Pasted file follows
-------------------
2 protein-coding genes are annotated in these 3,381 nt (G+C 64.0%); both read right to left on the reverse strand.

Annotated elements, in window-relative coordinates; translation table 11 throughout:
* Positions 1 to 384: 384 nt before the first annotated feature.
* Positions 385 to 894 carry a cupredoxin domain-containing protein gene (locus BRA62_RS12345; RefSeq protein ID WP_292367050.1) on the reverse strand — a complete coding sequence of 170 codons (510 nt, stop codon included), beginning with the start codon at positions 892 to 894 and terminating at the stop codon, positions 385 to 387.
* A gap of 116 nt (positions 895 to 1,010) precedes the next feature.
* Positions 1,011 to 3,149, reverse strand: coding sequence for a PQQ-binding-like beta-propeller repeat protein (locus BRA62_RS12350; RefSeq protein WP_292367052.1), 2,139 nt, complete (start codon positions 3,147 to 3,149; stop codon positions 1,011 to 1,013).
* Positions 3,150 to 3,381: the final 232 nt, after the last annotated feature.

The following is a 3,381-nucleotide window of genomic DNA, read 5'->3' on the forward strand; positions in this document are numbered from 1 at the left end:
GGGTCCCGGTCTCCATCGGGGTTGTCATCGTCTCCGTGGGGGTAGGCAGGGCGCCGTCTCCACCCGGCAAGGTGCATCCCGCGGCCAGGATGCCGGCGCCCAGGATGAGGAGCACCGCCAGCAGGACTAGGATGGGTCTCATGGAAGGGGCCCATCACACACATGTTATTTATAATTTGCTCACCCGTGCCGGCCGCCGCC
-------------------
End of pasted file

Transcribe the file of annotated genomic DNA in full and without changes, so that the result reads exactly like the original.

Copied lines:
2 protein-coding genes are annotated in these 3,381 nt (G+C 64.0%); both read right to left on the reverse strand.

Annotated elements, in window-relative coordinates; translation table 11 throughout:
* Positions 1 to 384: 384 nt before the first annotated feature.
* Positions 385 to 894 carry a cupredoxin domain-containing protein gene (locus BRA62_RS12345; RefSeq protein ID WP_292367050.1) on the reverse strand — a complete coding sequence of 170 codons (510 nt, stop codon included), beginning with the start codon at positions 892 to 894 and terminating at the stop codon, positions 385 to 387.
* A gap of 116 nt (positions 895 to 1,010) precedes the next feature.
* Positions 1,011 to 3,149, reverse strand: coding sequence for a PQQ-binding-like beta-propeller repeat protein (locus BRA62_RS12350; RefSeq protein WP_292367052.1), 2,139 nt, complete (start codon positions 3,147 to 3,149; stop codon positions 1,011 to 1,013).
* Positions 3,150 to 3,381: the final 232 nt, after the last annotated feature.

The following is a 3,381-nucleotide window of genomic DNA, read 5'->3' on the forward strand; positions in this document are numbered from 1 at the left end:
GGGTCCCGGTCTCCATCGGGGTTGTCATCGTCTCCGTGGGGGTAGGCAGGGCGCCGTCTCCACCCGGCAAGGTGCATCCCGCGGCCAGGATGCCGGCGCCCAGGATGAGGAGCACCGCCAGCAGGACTAGGATGGGTCTCATGGAAGGGGCCCATCACACACATGTTATTTATAATTTGCTCACCCGTGCCGGCCGCCGCC